Every day more and more people join the ranks of mobile phone owners. Unfortunately, the spread of cell phones has not coincided with the spread of good cell phone manners, so mobile phone users often annoy the people around them. So as much as you crave attention for the new iPhone you just bought, it might be a better idea not to flaunt it. Here are some tips for keeping the peace between you and the people around you.
Put it on Vibrate
There are many situations where it would be rude or disrespectful for a mobile phone to begin ringing. You can't hope to head off everyone who might want to call you during the seminar or interview, so put your phone on vibrate. Vibrate will let you know if someone is calling so you can check the screen and decide if you need to take the call outside. You should have your phone on vibrate if you are at a lecture, ceremony, service, or dinner, or if you're in a quiet place like a library or hospital. For example, don't be the annoying individual in the movie theatre chatting away about your upcoming dentist appointment and disturbing all those around you!
Take it Outside
If you do get a call that's important enough to answer during an event, take the call outside. Never answer your phone in the middle of a movie or a funeral. Many people also misunderstand when a call is serious enough to warrant ducking out to answer. A doctor receiving a call from the hospital about a patient is serious. A call from your real estate agent is not. Let those calls go to voice mail. If you want to know who it is that is calling you, look into caller ID options like those provided by AT&T phone company.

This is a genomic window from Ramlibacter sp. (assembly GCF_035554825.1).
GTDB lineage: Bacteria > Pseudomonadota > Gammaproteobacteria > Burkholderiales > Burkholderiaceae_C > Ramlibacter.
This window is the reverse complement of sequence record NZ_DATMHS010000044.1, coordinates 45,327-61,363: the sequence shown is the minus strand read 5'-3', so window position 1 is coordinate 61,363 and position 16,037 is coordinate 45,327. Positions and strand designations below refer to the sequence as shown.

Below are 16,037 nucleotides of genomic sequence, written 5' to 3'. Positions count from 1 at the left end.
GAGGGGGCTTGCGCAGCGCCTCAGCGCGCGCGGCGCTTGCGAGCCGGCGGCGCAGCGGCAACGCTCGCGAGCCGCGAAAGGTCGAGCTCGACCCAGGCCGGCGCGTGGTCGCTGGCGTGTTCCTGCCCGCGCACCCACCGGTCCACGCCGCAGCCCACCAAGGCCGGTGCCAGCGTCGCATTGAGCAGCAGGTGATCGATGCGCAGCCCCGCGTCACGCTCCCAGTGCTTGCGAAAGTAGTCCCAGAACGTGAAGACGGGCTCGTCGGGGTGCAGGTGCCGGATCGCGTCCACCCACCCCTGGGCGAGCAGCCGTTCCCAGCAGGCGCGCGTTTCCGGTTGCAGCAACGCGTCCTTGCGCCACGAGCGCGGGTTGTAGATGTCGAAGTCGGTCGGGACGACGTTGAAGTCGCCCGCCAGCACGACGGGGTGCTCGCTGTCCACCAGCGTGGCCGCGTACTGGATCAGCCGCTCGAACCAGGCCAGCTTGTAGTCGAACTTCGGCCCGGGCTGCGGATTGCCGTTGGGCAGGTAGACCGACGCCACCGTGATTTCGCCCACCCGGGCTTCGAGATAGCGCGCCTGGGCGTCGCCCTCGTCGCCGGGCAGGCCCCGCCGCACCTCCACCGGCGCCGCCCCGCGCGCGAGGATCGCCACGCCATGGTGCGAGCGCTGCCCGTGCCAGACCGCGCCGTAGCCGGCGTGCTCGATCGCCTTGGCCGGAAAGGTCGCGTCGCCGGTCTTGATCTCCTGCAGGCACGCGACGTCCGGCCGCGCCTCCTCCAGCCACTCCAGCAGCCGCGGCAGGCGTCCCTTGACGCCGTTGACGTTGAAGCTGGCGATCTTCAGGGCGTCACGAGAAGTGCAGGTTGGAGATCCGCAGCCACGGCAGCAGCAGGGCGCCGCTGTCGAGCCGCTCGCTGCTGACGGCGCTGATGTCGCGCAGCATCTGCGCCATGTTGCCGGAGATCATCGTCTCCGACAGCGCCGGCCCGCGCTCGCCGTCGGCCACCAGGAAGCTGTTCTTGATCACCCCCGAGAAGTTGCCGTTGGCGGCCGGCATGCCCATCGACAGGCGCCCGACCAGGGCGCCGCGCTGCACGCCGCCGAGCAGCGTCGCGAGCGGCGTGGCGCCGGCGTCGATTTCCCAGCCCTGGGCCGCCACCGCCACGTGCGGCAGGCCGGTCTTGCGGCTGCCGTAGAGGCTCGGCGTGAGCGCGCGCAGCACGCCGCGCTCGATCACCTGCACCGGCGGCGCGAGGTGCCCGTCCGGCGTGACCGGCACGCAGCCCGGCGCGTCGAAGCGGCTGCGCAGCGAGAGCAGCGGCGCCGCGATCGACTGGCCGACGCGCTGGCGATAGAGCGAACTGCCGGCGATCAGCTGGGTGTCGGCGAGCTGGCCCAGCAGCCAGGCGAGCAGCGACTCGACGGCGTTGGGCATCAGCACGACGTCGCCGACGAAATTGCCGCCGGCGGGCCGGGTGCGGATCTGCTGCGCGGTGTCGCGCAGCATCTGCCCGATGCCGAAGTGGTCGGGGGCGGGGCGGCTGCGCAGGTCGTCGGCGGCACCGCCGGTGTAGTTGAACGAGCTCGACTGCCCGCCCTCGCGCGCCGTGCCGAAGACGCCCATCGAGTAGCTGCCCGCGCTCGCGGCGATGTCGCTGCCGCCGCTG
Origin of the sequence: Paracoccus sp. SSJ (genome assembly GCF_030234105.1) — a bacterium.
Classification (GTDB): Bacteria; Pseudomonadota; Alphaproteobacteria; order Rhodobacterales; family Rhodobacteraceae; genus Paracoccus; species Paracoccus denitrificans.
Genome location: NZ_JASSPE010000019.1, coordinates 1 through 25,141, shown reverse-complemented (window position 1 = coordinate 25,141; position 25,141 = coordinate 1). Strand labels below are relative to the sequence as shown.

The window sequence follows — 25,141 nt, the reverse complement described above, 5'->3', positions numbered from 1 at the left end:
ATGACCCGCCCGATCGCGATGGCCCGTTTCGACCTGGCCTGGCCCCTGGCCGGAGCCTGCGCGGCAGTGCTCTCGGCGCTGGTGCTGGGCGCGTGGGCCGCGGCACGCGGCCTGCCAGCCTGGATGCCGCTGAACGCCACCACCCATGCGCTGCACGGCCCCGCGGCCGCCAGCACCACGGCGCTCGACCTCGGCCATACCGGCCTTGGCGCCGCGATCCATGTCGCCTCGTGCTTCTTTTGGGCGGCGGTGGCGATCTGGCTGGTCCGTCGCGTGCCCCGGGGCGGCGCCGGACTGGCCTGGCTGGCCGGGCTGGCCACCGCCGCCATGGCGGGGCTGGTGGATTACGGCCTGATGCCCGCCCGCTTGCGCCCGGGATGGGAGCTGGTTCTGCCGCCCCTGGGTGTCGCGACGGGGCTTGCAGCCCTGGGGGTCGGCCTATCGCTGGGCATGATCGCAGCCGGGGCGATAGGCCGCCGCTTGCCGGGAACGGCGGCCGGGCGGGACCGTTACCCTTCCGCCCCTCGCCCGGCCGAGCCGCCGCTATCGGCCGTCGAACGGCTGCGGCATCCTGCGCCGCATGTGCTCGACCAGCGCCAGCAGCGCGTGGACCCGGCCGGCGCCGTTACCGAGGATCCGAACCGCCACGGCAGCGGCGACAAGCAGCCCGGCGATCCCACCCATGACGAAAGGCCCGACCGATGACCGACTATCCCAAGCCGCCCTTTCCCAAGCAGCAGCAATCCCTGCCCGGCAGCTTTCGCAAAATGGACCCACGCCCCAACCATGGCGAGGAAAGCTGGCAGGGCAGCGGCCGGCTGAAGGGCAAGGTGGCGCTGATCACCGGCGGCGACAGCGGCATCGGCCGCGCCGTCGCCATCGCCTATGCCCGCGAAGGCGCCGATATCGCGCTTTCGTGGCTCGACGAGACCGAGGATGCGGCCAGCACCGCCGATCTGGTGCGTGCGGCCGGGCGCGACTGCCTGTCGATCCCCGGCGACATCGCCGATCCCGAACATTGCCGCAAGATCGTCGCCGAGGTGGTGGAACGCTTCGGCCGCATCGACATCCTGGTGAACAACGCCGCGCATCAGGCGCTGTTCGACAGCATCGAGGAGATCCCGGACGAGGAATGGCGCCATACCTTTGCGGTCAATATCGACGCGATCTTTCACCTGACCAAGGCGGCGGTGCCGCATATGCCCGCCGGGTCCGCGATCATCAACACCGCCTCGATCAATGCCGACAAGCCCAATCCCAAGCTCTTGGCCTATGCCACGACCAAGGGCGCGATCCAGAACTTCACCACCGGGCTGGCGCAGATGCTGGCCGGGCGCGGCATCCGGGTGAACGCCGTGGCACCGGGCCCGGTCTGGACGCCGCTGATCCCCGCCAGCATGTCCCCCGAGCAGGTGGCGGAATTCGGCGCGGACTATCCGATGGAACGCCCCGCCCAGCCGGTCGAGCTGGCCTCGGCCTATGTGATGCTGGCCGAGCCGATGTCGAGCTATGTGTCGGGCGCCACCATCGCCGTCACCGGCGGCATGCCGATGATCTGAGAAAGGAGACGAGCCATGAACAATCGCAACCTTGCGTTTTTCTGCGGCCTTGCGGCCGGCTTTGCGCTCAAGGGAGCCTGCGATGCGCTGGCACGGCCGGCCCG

Even when you are outside, you are still in public, so be conscious of who is around you and what they are doing. If you're in a park on a nice day and many people are having picnics, it will ruin the atmosphere if you have a long, loud conversation with your coworker. The same is true on buses, in stores, and at work. Just as you have a right to use your phone, others have a right to not listen to you jabber on, so keep your calls short and sweet.
Texting No No's
Most people think texting is less obtrusive than talking on the phone, but in fact there are many situations in which texting is very rude. For instance, if you're at dinner with a friend who is in the middle of a story about her family and you keep tuning out to answer text messages, her feelings will be hurt. Texting is also very dangerous while driving and disturbs others in lectures, movie theatres, and any situation where you're supposed to keep your attention on the person you're with.